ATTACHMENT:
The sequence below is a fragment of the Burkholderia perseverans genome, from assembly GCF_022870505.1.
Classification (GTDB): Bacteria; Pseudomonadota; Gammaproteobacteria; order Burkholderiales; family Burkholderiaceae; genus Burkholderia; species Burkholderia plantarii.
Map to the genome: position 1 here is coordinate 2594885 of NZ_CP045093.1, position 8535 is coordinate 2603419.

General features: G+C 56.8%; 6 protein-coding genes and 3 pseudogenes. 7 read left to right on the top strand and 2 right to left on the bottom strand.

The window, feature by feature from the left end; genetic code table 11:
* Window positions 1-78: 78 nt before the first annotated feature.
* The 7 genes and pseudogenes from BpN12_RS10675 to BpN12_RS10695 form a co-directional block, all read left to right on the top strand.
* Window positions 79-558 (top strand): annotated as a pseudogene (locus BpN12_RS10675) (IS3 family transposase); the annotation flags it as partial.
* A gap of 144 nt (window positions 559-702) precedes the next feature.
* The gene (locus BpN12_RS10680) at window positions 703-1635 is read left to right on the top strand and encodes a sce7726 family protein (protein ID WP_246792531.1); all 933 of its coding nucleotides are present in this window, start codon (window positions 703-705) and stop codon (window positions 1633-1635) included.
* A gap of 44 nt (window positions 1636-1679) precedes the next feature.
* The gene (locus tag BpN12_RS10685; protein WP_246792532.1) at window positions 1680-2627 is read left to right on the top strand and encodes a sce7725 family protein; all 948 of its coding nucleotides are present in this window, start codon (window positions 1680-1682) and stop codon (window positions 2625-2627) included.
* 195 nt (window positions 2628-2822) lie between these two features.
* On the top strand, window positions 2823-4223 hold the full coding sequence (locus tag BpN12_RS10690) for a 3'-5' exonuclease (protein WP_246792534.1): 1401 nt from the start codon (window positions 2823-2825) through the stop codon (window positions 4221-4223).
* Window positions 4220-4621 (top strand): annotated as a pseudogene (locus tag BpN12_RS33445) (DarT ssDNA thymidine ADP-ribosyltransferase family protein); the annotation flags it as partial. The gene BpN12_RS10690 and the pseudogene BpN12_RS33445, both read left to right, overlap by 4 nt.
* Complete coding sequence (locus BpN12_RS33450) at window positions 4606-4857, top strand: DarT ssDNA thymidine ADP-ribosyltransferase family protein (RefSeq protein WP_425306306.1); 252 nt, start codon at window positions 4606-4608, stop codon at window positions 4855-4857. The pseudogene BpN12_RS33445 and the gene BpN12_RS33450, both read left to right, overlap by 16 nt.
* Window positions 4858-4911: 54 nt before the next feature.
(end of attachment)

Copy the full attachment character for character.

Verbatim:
The sequence below is a fragment of the Burkholderia perseverans genome, from assembly GCF_022870505.1.
Classification (GTDB): Bacteria; Pseudomonadota; Gammaproteobacteria; order Burkholderiales; family Burkholderiaceae; genus Burkholderia; species Burkholderia plantarii.
Map to the genome: position 1 here is coordinate 2594885 of NZ_CP045093.1, position 8535 is coordinate 2603419.

General features: G+C 56.8%; 6 protein-coding genes and 3 pseudogenes. 7 read left to right on the top strand and 2 right to left on the bottom strand.

The window, feature by feature from the left end; genetic code table 11:
* Window positions 1-78: 78 nt before the first annotated feature.
* The 7 genes and pseudogenes from BpN12_RS10675 to BpN12_RS10695 form a co-directional block, all read left to right on the top strand.
* Window positions 79-558 (top strand): annotated as a pseudogene (locus BpN12_RS10675) (IS3 family transposase); the annotation flags it as partial.
* A gap of 144 nt (window positions 559-702) precedes the next feature.
* The gene (locus BpN12_RS10680) at window positions 703-1635 is read left to right on the top strand and encodes a sce7726 family protein (protein ID WP_246792531.1); all 933 of its coding nucleotides are present in this window, start codon (window positions 703-705) and stop codon (window positions 1633-1635) included.
* A gap of 44 nt (window positions 1636-1679) precedes the next feature.
* The gene (locus tag BpN12_RS10685; protein WP_246792532.1) at window positions 1680-2627 is read left to right on the top strand and encodes a sce7725 family protein; all 948 of its coding nucleotides are present in this window, start codon (window positions 1680-1682) and stop codon (window positions 2625-2627) included.
* 195 nt (window positions 2628-2822) lie between these two features.
* On the top strand, window positions 2823-4223 hold the full coding sequence (locus tag BpN12_RS10690) for a 3'-5' exonuclease (protein WP_246792534.1): 1401 nt from the start codon (window positions 2823-2825) through the stop codon (window positions 4221-4223).
* Window positions 4220-4621 (top strand): annotated as a pseudogene (locus tag BpN12_RS33445) (DarT ssDNA thymidine ADP-ribosyltransferase family protein); the annotation flags it as partial. The gene BpN12_RS10690 and the pseudogene BpN12_RS33445, both read left to right, overlap by 4 nt.
* Complete coding sequence (locus BpN12_RS33450) at window positions 4606-4857, top strand: DarT ssDNA thymidine ADP-ribosyltransferase family protein (RefSeq protein WP_425306306.1); 252 nt, start codon at window positions 4606-4608, stop codon at window positions 4855-4857. The pseudogene BpN12_RS33445 and the gene BpN12_RS33450, both read left to right, overlap by 16 nt.
* Window positions 4858-4911: 54 nt before the next feature.